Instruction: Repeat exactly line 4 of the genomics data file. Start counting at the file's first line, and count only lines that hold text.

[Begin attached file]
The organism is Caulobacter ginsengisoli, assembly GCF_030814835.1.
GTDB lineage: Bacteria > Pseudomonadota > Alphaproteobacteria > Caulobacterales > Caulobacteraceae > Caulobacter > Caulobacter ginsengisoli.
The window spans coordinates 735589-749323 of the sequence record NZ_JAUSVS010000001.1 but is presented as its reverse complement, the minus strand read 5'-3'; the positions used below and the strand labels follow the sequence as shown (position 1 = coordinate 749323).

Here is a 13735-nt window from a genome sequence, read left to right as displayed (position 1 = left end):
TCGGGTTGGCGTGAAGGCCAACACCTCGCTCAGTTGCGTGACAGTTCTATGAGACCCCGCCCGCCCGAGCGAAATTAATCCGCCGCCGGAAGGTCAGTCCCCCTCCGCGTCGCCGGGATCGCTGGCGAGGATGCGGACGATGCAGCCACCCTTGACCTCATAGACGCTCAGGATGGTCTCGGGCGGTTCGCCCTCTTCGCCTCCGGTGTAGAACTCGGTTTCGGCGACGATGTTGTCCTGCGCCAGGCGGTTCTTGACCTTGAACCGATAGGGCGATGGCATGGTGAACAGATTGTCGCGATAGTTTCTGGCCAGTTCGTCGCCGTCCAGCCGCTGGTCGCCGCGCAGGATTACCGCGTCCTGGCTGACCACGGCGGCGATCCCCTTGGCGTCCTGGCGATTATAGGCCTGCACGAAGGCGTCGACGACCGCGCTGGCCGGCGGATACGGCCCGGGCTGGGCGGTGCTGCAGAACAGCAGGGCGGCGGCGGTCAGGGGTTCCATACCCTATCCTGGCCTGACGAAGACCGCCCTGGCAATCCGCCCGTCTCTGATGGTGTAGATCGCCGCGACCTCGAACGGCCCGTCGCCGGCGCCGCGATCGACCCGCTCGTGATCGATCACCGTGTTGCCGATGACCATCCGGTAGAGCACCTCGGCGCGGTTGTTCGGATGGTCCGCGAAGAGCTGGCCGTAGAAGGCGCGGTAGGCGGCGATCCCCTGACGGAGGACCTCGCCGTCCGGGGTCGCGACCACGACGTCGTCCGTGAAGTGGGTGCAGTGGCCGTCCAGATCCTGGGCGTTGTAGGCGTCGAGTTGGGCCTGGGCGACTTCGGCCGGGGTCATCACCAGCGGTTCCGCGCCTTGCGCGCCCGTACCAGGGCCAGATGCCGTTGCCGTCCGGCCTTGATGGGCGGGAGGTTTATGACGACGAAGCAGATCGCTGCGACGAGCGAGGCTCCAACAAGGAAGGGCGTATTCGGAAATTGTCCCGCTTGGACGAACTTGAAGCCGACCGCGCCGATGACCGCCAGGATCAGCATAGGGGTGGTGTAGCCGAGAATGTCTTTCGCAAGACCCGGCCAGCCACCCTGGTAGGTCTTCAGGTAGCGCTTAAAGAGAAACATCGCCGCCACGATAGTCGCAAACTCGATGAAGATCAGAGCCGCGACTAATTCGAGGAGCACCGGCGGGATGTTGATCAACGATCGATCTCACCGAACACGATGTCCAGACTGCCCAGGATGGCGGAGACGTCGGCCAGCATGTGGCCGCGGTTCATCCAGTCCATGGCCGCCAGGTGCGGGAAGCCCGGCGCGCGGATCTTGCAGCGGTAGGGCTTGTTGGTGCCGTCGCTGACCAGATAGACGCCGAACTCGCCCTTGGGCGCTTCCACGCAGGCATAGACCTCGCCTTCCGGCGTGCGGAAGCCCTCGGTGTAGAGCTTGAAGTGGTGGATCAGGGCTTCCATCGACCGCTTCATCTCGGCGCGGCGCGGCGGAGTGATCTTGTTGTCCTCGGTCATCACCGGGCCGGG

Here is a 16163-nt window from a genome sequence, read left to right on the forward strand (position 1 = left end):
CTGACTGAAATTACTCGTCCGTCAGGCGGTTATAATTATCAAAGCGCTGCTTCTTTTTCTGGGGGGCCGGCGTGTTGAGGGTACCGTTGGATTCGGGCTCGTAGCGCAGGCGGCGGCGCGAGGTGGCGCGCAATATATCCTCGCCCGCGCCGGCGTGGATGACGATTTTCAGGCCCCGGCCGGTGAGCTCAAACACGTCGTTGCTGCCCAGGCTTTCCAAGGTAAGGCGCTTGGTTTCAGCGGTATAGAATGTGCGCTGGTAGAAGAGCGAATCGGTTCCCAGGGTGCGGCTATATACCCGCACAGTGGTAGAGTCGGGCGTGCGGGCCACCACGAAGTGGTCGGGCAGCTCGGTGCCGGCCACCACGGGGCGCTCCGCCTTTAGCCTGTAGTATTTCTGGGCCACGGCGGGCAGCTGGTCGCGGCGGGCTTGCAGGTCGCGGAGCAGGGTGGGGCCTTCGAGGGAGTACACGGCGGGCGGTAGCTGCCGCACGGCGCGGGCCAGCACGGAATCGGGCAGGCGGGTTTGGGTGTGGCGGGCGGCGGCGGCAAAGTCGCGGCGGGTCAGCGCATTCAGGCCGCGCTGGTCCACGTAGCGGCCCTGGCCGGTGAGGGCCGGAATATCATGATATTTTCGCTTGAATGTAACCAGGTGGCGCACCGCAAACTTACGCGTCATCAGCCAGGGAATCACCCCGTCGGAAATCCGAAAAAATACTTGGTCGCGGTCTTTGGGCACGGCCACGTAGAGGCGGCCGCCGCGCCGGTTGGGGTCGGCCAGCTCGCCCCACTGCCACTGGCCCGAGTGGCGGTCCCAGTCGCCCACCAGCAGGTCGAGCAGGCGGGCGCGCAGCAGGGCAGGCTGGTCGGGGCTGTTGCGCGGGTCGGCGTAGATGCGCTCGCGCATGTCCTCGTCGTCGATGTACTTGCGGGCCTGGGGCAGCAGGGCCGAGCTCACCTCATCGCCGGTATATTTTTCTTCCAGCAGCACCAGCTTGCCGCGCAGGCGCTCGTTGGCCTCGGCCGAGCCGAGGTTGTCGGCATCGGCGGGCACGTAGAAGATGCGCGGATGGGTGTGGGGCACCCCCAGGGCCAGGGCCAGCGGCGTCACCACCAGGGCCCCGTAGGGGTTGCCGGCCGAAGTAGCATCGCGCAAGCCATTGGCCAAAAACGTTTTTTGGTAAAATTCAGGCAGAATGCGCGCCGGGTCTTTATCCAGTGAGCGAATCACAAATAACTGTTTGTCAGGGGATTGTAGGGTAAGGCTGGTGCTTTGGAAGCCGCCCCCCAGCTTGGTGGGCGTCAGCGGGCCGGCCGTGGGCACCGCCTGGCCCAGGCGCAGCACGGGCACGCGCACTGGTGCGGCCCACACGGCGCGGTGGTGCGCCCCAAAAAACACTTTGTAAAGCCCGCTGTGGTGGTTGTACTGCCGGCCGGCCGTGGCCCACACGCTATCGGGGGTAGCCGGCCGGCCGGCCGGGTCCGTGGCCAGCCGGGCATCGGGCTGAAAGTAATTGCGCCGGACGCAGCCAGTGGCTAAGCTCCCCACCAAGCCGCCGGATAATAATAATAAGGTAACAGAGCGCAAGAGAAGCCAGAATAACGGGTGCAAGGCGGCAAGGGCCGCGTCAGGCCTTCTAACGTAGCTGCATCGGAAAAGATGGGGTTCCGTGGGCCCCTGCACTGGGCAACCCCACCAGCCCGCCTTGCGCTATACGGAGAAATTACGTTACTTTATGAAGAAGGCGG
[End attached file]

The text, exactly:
Here is a 13735-nt window from a genome sequence, read left to right as displayed (position 1 = left end):